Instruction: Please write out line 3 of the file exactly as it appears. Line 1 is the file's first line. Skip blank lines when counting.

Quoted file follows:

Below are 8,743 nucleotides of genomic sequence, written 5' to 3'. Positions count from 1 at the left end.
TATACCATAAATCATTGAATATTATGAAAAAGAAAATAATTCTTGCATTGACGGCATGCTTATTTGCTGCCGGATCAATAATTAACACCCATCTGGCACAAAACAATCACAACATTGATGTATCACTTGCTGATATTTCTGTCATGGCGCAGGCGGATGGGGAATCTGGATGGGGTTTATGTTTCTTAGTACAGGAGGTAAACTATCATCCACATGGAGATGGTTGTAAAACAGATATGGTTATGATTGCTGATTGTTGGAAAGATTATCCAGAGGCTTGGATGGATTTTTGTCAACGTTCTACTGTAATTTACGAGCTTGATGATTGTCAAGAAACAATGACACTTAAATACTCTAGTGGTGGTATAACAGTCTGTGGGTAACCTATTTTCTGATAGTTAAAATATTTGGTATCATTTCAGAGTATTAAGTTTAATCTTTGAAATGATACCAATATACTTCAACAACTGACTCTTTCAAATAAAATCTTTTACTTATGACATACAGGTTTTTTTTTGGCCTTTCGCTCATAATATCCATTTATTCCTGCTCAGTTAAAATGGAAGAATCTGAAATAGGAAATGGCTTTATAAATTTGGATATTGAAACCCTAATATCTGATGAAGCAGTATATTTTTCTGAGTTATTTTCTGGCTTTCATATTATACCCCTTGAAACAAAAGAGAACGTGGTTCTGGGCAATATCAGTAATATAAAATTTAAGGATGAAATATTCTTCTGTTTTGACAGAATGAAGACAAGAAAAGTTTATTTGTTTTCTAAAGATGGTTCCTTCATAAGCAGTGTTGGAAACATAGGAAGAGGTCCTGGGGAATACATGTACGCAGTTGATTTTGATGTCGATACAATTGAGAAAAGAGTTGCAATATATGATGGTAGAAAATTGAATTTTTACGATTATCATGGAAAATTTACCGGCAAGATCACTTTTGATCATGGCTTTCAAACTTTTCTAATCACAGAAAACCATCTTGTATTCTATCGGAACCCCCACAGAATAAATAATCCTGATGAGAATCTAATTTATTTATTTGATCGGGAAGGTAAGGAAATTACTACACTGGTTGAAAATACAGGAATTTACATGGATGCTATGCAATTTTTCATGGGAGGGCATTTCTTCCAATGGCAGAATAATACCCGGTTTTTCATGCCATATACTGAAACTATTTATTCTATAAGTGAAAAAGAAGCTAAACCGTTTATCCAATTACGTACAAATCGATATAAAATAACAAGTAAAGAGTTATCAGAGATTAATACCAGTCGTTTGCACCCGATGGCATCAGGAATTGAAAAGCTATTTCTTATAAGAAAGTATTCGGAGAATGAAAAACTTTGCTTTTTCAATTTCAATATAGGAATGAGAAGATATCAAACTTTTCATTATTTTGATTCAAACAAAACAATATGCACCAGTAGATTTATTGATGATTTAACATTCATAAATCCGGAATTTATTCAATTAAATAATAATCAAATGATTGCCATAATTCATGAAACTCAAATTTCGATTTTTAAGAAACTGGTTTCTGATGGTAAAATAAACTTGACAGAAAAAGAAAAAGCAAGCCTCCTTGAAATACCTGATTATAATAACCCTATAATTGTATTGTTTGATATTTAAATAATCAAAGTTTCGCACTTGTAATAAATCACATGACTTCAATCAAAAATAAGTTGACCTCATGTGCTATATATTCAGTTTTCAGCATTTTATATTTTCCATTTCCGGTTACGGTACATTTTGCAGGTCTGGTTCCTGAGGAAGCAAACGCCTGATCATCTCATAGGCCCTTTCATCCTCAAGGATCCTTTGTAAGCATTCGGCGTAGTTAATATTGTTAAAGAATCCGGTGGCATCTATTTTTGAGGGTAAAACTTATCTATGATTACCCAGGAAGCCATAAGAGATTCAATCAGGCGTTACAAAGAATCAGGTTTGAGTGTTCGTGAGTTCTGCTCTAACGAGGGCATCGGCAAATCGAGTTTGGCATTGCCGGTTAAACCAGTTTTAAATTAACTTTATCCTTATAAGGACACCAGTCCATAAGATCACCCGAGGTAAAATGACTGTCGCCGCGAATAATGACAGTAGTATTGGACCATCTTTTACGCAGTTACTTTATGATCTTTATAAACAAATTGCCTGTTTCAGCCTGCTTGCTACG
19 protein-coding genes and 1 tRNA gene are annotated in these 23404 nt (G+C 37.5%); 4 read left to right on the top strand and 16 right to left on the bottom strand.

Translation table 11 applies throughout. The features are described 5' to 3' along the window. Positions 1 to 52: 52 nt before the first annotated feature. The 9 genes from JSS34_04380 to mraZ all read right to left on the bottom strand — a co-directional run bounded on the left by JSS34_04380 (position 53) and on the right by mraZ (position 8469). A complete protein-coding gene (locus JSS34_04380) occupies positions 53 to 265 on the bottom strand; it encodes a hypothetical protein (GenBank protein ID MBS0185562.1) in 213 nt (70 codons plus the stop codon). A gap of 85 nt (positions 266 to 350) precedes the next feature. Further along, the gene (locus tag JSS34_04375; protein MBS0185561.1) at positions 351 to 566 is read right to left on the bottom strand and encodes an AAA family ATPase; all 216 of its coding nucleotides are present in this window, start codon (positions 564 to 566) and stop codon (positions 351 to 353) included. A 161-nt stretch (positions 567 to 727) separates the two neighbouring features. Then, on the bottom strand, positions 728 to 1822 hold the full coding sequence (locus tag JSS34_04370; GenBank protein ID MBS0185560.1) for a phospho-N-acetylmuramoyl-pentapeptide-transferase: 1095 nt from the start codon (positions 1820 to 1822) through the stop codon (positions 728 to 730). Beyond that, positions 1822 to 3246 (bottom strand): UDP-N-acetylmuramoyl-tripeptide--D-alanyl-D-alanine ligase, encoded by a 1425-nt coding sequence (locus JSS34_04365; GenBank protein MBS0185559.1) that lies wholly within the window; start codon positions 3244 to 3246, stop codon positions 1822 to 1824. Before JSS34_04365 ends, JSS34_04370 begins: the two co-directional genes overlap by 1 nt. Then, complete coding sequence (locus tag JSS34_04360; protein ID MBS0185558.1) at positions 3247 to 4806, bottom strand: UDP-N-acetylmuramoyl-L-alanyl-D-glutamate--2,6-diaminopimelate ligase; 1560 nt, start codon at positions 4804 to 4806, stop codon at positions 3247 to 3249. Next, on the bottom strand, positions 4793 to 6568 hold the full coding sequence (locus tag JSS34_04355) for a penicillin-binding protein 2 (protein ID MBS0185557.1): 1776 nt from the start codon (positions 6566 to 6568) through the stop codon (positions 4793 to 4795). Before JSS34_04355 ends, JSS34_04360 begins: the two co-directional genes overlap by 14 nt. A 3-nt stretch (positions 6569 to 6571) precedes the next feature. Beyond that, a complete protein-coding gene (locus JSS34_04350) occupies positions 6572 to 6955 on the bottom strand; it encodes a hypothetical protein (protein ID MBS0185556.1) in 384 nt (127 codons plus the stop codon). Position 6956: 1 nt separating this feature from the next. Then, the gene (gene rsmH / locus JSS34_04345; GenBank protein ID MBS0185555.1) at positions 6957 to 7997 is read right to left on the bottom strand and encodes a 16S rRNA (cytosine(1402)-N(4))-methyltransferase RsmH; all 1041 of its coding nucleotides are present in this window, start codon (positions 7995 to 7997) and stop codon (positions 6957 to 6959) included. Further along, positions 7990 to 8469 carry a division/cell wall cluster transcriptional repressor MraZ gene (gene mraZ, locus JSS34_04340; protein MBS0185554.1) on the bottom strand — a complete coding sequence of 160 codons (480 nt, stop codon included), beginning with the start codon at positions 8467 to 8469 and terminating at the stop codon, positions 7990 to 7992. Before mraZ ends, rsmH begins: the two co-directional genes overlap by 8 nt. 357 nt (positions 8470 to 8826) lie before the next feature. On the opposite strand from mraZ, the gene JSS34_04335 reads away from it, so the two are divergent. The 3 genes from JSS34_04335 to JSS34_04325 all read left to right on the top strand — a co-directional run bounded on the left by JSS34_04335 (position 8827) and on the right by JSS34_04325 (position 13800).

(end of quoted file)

19 protein-coding genes and 1 tRNA gene are annotated in these 23404 nt (G+C 37.5%); 4 read left to right on the top strand and 16 right to left on the bottom strand.